Expert Interviews 5: Active listening

A businessman in a videoconference with another businessman.

This lesson will help you respond naturally, encourage the expert to continue, or interrupt so you can change direction.


Being clearly engaged with what the expert has to say is the final and most important aspect of rapport. It shows you are listening and following what the expert is saying. 

Warm Up: 

Ask your teacher the following questions. As you ask them, think about the expected answer. When you hear the answer, react naturally based on your expectations. 

  1. Nordstrom sold jeans with fake mud on them.
    • How much did they sell the jeans for? 
  2. Since 1820, global extreme poverty has declined.
    • How much has it declined by?
  3. About a century ago, less than one in five people globally lived in a democracy.
    • What's that number like now?
  4. America is famous for being a country of startups, disruptor companies and radical innovation.
    • How much of wealth is earned, and how much is inherited? 

React naturally

The first step to active listening is to not think too much about active listening. If you’re formulating your response while the other person is speaking, you’re not listening! 

Come up with few responses for when you understand or you are surprised. Then, say them each 10-20 times. It should only take 10-20 seconds for each phrase. Each one should roll off your tongue naturally. 

If you feel the need to expand your response phrases, then discuss what you would say in the following situations: 

  1. You understand what was said.
  2. You are surprised by what was said.

Keep the conversation going

If you’d like the expert to keep talking about a topic, then you can repeat one word that you are interested in. 

Expert: So, that means in the last 3 years, this industry has more than doubled in size.
Consultant: More than doubled?
Expert: That’s right. A few years ago this was a 5 billion dollar global industry, and now it’s roughly 11 billion...
Consultant: 11 billion?
Expert: Yep, that includes quite a bit though. It includes.... 


Your teacher will tell you some facts about a certain industry. Choose one fact and repeat it in order to get more detail.

Confirm information

You can confirm information that is unusual or surprising, or that you didn't understand. 

As you progress through your project, you get a clearer idea of the key issues, facts and subtleties. Therefore, you will also be able to expect the answers to some questions. If the answers are as expected, you can continue as planned. However, if an answer catches you by surprise, you may want to confirm it and get more detail.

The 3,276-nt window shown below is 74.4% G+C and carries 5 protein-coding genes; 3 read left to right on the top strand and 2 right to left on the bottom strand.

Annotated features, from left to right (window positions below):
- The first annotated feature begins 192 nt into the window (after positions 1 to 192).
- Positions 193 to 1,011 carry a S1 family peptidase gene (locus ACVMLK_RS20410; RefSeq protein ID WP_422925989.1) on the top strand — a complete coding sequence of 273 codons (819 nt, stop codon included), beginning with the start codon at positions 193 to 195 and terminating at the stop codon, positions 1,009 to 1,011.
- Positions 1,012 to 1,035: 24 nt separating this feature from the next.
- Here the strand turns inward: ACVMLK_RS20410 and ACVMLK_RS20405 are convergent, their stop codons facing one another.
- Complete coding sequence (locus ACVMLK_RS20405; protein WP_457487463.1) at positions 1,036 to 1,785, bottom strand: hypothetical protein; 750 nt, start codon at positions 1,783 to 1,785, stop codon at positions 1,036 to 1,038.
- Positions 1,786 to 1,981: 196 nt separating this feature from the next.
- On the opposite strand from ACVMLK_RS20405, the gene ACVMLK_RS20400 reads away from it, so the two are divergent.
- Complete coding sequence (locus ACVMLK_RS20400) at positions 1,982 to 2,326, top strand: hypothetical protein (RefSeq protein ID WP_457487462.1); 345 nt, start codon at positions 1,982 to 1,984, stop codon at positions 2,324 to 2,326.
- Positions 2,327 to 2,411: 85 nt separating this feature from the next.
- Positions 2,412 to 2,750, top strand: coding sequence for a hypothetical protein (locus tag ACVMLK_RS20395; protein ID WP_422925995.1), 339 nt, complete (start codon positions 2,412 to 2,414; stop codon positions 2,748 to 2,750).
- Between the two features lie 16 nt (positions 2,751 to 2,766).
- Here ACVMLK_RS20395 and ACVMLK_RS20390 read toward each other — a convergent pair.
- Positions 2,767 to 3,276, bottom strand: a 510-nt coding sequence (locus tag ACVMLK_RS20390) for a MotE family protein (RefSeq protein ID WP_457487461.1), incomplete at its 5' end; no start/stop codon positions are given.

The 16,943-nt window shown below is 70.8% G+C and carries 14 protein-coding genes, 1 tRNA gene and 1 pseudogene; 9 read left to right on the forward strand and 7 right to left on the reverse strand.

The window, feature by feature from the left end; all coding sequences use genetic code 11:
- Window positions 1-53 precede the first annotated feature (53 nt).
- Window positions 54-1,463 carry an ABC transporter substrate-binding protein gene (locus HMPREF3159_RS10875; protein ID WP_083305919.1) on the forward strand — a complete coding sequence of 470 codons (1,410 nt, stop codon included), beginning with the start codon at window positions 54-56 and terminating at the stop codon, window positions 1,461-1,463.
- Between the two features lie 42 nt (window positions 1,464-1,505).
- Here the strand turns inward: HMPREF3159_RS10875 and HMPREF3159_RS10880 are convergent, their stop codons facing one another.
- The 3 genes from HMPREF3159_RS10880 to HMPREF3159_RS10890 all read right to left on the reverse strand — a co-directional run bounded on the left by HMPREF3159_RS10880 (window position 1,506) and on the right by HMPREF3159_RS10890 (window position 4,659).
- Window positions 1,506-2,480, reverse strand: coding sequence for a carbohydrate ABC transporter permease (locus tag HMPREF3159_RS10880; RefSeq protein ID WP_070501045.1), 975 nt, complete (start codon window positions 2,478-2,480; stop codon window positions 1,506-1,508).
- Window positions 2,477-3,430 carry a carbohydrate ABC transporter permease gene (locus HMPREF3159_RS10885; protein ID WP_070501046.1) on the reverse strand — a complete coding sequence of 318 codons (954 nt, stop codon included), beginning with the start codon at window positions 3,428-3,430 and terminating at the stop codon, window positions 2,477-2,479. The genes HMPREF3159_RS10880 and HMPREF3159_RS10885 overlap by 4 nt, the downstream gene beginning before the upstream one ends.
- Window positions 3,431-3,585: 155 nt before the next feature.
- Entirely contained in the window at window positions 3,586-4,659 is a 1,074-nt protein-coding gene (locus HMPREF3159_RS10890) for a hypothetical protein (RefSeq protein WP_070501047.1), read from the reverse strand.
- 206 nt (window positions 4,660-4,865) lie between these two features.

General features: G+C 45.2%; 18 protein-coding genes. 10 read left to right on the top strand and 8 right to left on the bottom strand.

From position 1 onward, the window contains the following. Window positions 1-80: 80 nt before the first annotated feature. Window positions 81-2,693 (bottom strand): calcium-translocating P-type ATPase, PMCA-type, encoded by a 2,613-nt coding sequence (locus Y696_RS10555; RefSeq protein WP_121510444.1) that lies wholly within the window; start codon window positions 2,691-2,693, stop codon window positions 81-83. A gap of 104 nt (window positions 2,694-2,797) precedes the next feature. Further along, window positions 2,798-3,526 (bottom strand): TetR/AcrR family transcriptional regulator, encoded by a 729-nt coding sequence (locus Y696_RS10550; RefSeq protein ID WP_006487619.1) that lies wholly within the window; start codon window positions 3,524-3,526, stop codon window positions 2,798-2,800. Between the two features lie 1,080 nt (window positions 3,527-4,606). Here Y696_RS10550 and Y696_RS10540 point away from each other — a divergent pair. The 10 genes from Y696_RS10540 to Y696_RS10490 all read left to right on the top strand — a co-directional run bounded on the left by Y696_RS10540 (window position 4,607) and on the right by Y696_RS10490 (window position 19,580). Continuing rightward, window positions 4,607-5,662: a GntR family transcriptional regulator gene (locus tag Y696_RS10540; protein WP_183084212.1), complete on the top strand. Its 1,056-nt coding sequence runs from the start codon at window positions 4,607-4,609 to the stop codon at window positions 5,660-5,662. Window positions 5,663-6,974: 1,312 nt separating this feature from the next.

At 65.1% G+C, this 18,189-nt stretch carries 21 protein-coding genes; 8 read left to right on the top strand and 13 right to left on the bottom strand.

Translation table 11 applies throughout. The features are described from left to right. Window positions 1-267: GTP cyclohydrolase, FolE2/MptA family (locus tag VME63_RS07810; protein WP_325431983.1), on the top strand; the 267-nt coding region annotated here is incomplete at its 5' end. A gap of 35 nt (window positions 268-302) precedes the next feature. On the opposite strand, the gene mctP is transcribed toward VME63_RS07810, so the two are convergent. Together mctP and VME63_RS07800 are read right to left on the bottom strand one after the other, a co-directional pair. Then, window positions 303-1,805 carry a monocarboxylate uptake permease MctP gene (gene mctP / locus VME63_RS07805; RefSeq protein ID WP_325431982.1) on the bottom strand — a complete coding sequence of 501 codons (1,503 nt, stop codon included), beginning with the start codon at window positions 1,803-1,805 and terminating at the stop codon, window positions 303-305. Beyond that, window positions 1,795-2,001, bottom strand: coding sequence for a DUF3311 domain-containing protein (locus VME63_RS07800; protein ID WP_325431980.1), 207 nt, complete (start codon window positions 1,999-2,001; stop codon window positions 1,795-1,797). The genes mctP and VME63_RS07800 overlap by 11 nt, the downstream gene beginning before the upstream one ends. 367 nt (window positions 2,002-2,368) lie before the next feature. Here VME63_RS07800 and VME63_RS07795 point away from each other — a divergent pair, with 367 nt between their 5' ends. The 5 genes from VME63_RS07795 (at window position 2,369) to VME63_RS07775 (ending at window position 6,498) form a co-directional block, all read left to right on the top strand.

You can use a phrase like this:

  • Would you mind repeating that last bit?
  • Could you say that again?
  • I didn't quite catch that. 
  • Sorry, did you say [...]?

You can also confirm core information: who, what, when, where, and why. 


You expect that global sales last year were USD $7bn. 

Expert: ...sales were just four billion U.S. dollars. 
Consultant: Did you say four billion?
Expert: That's right.
Consultant: Is that globally? 
Expert: No, I mean just here in the U.S. 
Consultant: I see. In the last fiscal year?
Expert: Correct. 
Consultant: So what about global sales last year?
Expert: Globally, sales were 6.9 billion. 
Consultant: Ah, that makes sense.


You know that one modern steel plant in a specific market can produce about 1 million tonnes of steel annually when running at full capacity. Respond to the information you are given.



The client is a high-end modern American restaurant chain located in the city of Los Angeles, in the United States. The restaurant chain was founded 15 years ago by two brothers with the help of their families and friends and has grown to 4 highly profitable locations. 

Recently, the two co-founders have been contemplating expanding their business. Your consulting firm has been retained to advise them. The hypothesis is that expanding into other geographic areas in the best way to drive growth.

Information about the L.A. market (in U.S. dollars): 

  1. Average cost to open a restaurant: $54 per square foot.
  2. Since 2008, L.A.'s restaurant real estate prices have risen by 11%.
  3. Average salary costs: $40,740 for a head chef; $25,300 for a cook; and $27,570 for a server.
  4. Ingredient costs: $36 for a flat of strawberries.

Ask an expert about the New York and the San Francisco markets. Assume for this exercise that you expect the costs to be in the same ballpark as L.A. Make sure you clarify times and more exact places where appropriate.